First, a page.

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NGT directs DGCA to penalize airlines dumping human excreta before landing

The National Green Tribunal (NGT) has ordered that any carrier found being involved in such acts would have to pay Rs 50,000 as penalty.

Published: 20th December 2016 07:39 PM  |   Last Updated: 20th December 2016 07:39 PM   |  A+A-

airlines

For representational purpose only (File | Reuters)

By Express News Service

NEW DELHI: Taking a serious view to airlines dumping of human excreta by aircraft and emptying toilet tanks on air before landing, the National Green Tribunal (NGT) has ordered that any carrier found being involved in such acts would have to pay Rs 50,000 as penalty.

A bench headed by NGT Chairperson Swatanter Kumar directed the Directorate General of Civil Aviation (DGCA) to issue a circular to all airlines flying in India’s airspace that those involved in such acts would have to pay Rs 50,000 as penalty.

The tribunal asked the DGCA to issue circular to all ground handling services and airlines to ensure that they do not release waste from human waste tanks while landing or anywhere near the terminals of the IGI Airport.

The NGT passed these directions while disposing of a plea by Lieutenant General (Retired) Satwant Singh Dahiya who alleged dumping of human excreta by aircraft over residential areas near the IGI Airport here and has sought action against the erring airlines and levy hefty fines on them.

Dahiya has termed such acts as violation of the 'Swachh Bharat Abhiyan'.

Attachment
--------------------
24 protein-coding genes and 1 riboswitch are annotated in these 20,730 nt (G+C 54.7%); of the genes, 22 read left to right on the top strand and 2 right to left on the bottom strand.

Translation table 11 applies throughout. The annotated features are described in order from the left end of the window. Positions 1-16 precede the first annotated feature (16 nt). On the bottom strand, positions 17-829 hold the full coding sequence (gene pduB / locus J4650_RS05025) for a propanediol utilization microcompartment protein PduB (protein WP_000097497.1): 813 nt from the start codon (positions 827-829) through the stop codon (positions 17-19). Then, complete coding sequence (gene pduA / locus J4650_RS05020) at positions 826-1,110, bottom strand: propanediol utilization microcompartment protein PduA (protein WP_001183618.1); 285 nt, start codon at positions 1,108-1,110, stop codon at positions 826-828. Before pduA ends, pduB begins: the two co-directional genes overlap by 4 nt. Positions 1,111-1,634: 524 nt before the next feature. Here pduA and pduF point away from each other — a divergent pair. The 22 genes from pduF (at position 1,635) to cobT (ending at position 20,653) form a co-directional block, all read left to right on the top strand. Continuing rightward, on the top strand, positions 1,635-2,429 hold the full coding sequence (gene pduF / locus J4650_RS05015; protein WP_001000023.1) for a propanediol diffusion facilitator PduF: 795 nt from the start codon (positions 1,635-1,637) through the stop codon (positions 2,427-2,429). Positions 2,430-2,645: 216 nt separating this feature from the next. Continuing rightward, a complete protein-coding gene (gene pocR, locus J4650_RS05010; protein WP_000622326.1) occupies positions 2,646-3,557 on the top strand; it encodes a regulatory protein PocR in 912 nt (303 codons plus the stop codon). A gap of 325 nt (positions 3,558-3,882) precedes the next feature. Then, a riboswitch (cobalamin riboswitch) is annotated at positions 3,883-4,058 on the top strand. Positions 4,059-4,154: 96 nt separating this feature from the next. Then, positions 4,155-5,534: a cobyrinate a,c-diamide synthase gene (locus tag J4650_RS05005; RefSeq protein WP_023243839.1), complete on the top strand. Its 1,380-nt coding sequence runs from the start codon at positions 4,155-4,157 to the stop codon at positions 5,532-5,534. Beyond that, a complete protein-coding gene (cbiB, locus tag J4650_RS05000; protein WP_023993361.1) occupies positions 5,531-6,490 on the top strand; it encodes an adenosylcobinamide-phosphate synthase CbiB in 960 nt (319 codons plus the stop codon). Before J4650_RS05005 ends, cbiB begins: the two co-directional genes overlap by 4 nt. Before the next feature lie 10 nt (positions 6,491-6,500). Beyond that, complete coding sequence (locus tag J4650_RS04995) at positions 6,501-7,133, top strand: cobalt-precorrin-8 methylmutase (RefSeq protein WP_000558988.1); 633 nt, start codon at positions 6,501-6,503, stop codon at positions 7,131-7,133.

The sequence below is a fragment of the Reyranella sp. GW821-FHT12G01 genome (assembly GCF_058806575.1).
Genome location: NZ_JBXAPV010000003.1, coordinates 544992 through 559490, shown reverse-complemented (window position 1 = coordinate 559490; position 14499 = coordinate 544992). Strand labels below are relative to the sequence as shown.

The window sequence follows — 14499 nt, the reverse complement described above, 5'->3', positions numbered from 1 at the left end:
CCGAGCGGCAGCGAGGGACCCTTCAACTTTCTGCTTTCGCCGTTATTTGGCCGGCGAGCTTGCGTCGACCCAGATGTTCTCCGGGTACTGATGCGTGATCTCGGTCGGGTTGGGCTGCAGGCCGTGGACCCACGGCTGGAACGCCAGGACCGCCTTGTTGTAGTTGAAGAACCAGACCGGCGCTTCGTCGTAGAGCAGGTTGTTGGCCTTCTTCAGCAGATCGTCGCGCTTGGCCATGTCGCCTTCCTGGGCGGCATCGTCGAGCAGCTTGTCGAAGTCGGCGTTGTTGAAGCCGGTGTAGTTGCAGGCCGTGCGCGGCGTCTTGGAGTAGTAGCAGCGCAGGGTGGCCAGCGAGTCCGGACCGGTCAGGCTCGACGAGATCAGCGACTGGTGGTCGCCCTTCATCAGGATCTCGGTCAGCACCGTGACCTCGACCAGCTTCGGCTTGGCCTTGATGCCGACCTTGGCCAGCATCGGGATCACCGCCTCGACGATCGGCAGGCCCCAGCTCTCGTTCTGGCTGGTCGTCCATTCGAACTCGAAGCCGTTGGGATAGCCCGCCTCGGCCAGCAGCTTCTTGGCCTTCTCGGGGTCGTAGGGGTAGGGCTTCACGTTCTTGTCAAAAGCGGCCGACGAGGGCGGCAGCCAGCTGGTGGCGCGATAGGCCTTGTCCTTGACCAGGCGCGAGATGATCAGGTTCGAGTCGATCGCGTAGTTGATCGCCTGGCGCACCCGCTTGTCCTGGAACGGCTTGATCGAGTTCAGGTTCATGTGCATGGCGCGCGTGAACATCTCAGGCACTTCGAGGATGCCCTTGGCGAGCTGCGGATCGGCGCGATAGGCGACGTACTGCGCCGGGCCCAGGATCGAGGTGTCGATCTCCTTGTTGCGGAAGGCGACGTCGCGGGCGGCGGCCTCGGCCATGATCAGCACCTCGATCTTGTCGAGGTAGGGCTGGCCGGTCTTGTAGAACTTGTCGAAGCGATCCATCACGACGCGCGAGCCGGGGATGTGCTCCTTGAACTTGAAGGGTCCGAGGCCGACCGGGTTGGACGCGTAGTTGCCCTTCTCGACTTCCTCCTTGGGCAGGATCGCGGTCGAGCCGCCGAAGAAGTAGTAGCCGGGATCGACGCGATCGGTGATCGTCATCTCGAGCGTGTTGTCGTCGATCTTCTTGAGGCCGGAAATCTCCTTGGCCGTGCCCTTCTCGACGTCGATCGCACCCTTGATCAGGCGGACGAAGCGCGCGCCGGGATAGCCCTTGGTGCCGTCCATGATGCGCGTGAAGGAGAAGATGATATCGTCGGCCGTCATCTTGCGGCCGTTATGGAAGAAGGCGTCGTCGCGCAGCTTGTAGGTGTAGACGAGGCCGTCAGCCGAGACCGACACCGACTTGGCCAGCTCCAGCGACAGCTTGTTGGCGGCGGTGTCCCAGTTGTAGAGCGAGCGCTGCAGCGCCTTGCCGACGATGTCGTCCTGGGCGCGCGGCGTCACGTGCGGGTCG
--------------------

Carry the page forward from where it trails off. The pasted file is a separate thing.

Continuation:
Normally, the waste in the aircraft tanks are disposed of by ground handling personnel once the plane lands. However, there are cases where lavatory leaks occur in the air.

The bench further said that the “DGCA shall also issue directions that aircraft on landing shall be subjected to surprise inspection to see that human waste tanks are not empty. If any aircraft is found to be violating such circular or (their) tanks are found empty on landing, they shall be subjected to environment compensation of Rs 50,000 per default".

While issuing directions to DGCA the green panel also said it was "surprised" to note the stand taken by the Central Pollution Control Board (CPCB) that on analysing the samples taken from the petitioner's house, it could be ascertained that it was excreta but its source could not known.

"We are surprised to note the stand of CPCB to the extent of coliform and the kind of splashes created on the houses of the petitioner as well as others clearly demostrate that it was human excreta," the bench said.

It added that the amount collected shall be deposited with CPCB for using it for environment protection and a quarterly report shall also be submitted by DGCA before it.



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